A historical marker located at the intersection of Mills and Spring streets near the center of the western Dane County community of Black Earth celebrates “the oldest cooperative in the nation.” Closely aligned with Wisconsin’s progressive heritage, the cooperative movement created an alternative to the profiteering of the robber barons who put their corporate bottom lines ahead of community and the common good — especially in the farm country and small towns of states like Wisconsin.
What was known as the Patrons Mercantile Co-op was organized by farmers from the town of Vermont during the great depression of the early 1890s. The model, adopted from cooperatives that had been organized in the north of England, was to create a jointly owned store that would supply farm families with the goods they needed at fair prices — and that would serve the community rather than the whims of a distant CEO.
The money to get started didn’t come from a bank. As the marker recalls, a pair of community activists, Amos Thorsrud and Nels Simley, “toured local farms to sell $10 shares in a company store, raising $1,800 capital to finance an inventory of farm supplies. A share of the profits would be returned to the patrons.”
Even as times changed and the Patrons’ Mercantile Co-op merged with the nearby Mount Horeb Farmers Co-op, we are reminded, “The Co-op's purpose has always prevailed: ‘Ownership by the patrons and affordable products.’”
That’s a basic premise of the cooperative movement, and of the alternative to corporate banking that it helped to spawn: the credit union movement. Historically operated as not-for-profit, member-owned financial cooperatives, credit unions now serve more than 130 million members in the United States, providing affordable and responsible financial services to almost a third of all Americans.
The cooperative and credit union movements were a good fit with the ideals and values of the progressive movement led by former Wisconsin Gov. and Sen. Robert M. La Follette — and with the Wisconsin Idea that was promoted by La Follette and his allies on the UW-Madison campus. So it should come as no surprise that the Credit Union National Association, or CUNA — the national association that advocates for all of America's credit unions — has long been headquartered in Madison. And that Madison is also the home of the World Council of Credit Unions, the National Credit Union Foundation and the CUNA Mutual Group.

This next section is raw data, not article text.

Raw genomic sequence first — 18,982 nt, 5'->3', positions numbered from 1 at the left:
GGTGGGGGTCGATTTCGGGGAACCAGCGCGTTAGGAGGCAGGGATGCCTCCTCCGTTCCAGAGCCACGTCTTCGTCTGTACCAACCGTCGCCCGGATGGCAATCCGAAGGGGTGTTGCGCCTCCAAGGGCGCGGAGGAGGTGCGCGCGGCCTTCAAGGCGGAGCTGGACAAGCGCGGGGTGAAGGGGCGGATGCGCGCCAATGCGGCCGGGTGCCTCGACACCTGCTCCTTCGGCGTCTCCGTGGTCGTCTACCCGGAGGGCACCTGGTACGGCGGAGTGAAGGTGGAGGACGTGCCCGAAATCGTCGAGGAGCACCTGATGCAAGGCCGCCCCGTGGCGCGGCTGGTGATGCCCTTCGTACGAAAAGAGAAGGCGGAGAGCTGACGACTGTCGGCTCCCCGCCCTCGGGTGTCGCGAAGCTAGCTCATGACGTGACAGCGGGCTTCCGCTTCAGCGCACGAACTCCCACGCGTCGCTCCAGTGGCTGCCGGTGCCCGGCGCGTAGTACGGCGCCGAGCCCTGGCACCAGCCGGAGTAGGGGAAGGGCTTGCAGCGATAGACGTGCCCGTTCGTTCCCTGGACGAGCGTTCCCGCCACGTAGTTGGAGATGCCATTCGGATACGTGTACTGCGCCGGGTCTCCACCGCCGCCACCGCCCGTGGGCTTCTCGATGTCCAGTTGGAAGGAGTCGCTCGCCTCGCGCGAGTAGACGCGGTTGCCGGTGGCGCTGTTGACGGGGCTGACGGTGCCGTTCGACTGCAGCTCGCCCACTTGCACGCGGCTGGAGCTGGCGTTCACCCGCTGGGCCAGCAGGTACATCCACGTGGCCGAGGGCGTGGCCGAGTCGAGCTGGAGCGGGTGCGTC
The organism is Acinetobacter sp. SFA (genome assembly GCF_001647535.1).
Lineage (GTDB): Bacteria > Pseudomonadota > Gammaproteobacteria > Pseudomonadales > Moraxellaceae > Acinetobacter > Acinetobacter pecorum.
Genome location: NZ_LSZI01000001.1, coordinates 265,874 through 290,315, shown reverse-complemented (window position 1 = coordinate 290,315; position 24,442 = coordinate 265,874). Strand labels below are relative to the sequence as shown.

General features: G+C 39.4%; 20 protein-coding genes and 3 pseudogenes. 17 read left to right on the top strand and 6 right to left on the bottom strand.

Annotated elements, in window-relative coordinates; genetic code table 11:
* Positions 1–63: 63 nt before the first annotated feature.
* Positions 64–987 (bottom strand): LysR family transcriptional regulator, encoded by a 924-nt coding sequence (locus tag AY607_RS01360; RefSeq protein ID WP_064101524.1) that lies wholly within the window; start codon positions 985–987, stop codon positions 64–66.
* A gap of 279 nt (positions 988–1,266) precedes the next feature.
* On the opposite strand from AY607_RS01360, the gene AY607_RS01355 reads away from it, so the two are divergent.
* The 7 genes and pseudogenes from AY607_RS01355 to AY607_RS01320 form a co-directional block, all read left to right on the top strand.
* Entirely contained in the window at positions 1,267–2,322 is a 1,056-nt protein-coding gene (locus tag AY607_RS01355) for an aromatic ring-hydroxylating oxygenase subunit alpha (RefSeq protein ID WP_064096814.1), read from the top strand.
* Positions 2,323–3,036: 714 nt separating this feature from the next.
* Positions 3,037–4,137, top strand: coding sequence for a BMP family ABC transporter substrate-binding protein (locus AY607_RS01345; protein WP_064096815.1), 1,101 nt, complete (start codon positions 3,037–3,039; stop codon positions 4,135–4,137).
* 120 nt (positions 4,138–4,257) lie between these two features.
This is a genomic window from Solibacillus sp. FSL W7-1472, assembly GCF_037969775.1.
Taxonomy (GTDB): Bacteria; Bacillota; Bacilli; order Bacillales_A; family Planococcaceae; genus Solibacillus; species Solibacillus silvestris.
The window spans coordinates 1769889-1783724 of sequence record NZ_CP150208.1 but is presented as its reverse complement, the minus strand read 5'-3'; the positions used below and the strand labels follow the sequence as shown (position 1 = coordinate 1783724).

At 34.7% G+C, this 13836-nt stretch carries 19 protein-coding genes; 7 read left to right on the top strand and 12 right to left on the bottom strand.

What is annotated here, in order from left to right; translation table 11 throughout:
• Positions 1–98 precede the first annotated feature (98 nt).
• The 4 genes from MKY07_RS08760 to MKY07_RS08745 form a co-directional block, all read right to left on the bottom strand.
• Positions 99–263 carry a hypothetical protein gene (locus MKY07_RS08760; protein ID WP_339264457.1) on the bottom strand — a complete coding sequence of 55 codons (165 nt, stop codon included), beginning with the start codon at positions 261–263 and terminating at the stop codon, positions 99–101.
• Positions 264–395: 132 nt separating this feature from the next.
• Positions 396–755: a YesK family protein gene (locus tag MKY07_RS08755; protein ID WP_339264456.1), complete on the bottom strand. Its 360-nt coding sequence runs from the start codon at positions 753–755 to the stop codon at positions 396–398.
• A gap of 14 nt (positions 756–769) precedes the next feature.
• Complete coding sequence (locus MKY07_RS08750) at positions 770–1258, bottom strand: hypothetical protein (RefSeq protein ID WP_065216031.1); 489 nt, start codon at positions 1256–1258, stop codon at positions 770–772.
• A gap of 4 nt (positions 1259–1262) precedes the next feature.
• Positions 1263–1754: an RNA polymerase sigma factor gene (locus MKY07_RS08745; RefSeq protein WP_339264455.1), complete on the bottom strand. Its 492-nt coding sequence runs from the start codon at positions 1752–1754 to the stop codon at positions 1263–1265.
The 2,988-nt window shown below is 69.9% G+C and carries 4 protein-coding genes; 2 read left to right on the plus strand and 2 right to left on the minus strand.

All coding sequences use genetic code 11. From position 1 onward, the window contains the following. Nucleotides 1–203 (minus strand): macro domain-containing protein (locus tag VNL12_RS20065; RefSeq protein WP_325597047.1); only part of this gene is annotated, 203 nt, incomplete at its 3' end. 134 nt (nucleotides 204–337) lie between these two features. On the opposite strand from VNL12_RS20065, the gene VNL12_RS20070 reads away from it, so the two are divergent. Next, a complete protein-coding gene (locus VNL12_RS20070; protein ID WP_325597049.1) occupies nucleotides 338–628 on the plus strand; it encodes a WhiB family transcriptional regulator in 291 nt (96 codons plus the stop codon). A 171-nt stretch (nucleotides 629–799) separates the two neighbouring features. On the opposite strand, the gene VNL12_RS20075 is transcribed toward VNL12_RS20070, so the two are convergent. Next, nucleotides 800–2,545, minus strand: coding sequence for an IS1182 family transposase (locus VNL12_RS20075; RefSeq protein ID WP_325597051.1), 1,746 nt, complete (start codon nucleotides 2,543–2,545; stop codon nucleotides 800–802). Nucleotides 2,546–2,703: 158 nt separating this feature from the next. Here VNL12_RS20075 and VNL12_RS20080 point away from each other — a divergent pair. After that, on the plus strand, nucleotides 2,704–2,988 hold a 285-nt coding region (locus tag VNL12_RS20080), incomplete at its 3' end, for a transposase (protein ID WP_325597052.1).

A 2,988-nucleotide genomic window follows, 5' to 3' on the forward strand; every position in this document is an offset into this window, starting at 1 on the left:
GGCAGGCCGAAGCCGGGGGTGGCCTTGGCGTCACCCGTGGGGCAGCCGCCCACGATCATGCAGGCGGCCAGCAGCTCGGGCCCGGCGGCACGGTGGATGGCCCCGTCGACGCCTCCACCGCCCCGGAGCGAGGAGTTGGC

These organizations have deep roots in Madison, and CUNA Mutual Group, the insurance company that provides financial services for cooperatives, credit unions and their members, has long been one of Madison’s largest private-sector employers. Through much of its history, CUNA Mutual has been a generous and well-regarded contributor to civic life. That’s one of the reasons why some folks may be wrestling with the question of how to respond to the week-long strike by CUNA Mutual workers, which began last Friday when 450 members of the Office and Professional Employees International Union (OPEIU) Local 39 joined local picket lines.
For the people of Madison and Dane County, however, this is not a close call. The union is striking for all the right reasons.
The strike comes after more than a year of negotiations between the union and the company. The two sides are at odds over issues that often come up in contract negotiations: health insurance, pensions and wages. There’s also been wrangling over the extent to which CUNA Mutual workers can do their jobs remotely. And the union has complained about the company engaging in unfair labor practices following the firing of its chief steward at CUNA Mutual, Joe Evica
But the issue that should get the attention of Madisonians of all political and ideological inclinations is that of outsourcing.
CUNA Mutual, which is busy rebranding itself as TruStage, has in recent years taken on more and more of the trappings of a major corporation. And major corporations have a tendency to engage in outsourcing of work from facilities that are unionized, and from communities where they have traditionally been headquartered.
That’s precisely what has been happening with CUNA Mutual Group, or CMG.
“CMG has a twenty-year history of outsourcing, transferring, and contracting out bargaining unit work,” explains OPEIU Local 39, which has represented CUNA Mutual workers since the 1940s. “Since 2002, CMG has outsourced, transferred, and contracted over 1,200 union jobs. That is 1,200 less jobs in the city of Madison and the surrounding area. As a large private-sector employer in Madison, CMG has walked away from its commitment to the city and the community by eliminating jobs, putting to question whether CMG is a premier employer and is committed to the community by way of good sustaining jobs, with good wages and benefits.”
Evica, the chief union steward for the bargaining unit at CUNA Mutual, makes a vital point when he says: “Wages and benefits are very important to our members but none of these things matter if our members don’t have jobs. Our members have shown their unwavering commitment to CMG which has made the employer very profitable, year over year. It is long past due that the employer returns that commitment to our members with long-term job security, maintaining the current healthcare and pension, and wages that adjust for inflation.”
This strike is about keeping good jobs in Madison and Dane County, and about respecting the workers who have made CUNA Mutual such a vital part of this community. The workers are not just fighting for themselves. They’re fighting for Madison values, and for Madison’s future.